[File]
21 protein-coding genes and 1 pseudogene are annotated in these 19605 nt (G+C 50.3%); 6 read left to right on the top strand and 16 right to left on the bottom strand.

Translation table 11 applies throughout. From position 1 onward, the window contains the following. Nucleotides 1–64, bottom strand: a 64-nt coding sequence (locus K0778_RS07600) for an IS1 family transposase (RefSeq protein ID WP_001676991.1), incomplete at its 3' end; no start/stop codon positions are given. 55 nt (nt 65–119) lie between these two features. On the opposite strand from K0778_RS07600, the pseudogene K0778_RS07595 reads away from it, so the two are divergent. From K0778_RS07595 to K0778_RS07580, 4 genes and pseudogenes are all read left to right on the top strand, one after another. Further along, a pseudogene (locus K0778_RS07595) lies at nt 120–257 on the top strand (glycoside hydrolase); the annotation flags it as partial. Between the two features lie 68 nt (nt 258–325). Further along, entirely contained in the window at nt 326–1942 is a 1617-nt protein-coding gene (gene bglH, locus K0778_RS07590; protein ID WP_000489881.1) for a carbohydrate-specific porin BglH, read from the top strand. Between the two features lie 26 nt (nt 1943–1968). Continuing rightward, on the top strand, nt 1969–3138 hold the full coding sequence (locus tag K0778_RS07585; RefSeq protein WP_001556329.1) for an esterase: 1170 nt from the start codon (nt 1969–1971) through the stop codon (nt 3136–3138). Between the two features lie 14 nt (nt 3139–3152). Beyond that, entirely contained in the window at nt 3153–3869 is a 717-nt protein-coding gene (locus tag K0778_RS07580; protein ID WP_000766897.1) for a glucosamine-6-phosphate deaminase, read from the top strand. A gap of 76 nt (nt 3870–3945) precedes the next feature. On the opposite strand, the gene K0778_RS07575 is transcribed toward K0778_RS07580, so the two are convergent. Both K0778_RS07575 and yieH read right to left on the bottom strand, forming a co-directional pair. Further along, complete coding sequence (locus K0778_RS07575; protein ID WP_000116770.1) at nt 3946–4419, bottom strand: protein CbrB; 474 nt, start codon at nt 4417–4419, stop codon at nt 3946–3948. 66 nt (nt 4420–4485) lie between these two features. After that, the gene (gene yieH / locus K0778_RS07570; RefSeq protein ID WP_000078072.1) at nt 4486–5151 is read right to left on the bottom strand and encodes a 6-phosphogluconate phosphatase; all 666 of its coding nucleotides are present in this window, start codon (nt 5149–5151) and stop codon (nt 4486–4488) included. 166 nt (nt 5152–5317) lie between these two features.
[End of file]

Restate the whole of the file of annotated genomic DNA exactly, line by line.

21 protein-coding genes and 1 pseudogene are annotated in these 19605 nt (G+C 50.3%); 6 read left to right on the top strand and 16 right to left on the bottom strand.

Translation table 11 applies throughout. From position 1 onward, the window contains the following. Nucleotides 1–64, bottom strand: a 64-nt coding sequence (locus K0778_RS07600) for an IS1 family transposase (RefSeq protein ID WP_001676991.1), incomplete at its 3' end; no start/stop codon positions are given. 55 nt (nt 65–119) lie between these two features. On the opposite strand from K0778_RS07600, the pseudogene K0778_RS07595 reads away from it, so the two are divergent. From K0778_RS07595 to K0778_RS07580, 4 genes and pseudogenes are all read left to right on the top strand, one after another. Further along, a pseudogene (locus K0778_RS07595) lies at nt 120–257 on the top strand (glycoside hydrolase); the annotation flags it as partial. Between the two features lie 68 nt (nt 258–325). Further along, entirely contained in the window at nt 326–1942 is a 1617-nt protein-coding gene (gene bglH, locus K0778_RS07590; protein ID WP_000489881.1) for a carbohydrate-specific porin BglH, read from the top strand. Between the two features lie 26 nt (nt 1943–1968). Continuing rightward, on the top strand, nt 1969–3138 hold the full coding sequence (locus tag K0778_RS07585; RefSeq protein WP_001556329.1) for an esterase: 1170 nt from the start codon (nt 1969–1971) through the stop codon (nt 3136–3138). Between the two features lie 14 nt (nt 3139–3152). Beyond that, entirely contained in the window at nt 3153–3869 is a 717-nt protein-coding gene (locus tag K0778_RS07580; protein ID WP_000766897.1) for a glucosamine-6-phosphate deaminase, read from the top strand. A gap of 76 nt (nt 3870–3945) precedes the next feature. On the opposite strand, the gene K0778_RS07575 is transcribed toward K0778_RS07580, so the two are convergent. Both K0778_RS07575 and yieH read right to left on the bottom strand, forming a co-directional pair. Further along, complete coding sequence (locus K0778_RS07575; protein ID WP_000116770.1) at nt 3946–4419, bottom strand: protein CbrB; 474 nt, start codon at nt 4417–4419, stop codon at nt 3946–3948. 66 nt (nt 4420–4485) lie between these two features. After that, the gene (gene yieH / locus K0778_RS07570; RefSeq protein ID WP_000078072.1) at nt 4486–5151 is read right to left on the bottom strand and encodes a 6-phosphogluconate phosphatase; all 666 of its coding nucleotides are present in this window, start codon (nt 5149–5151) and stop codon (nt 4486–4488) included. 166 nt (nt 5152–5317) lie between these two features.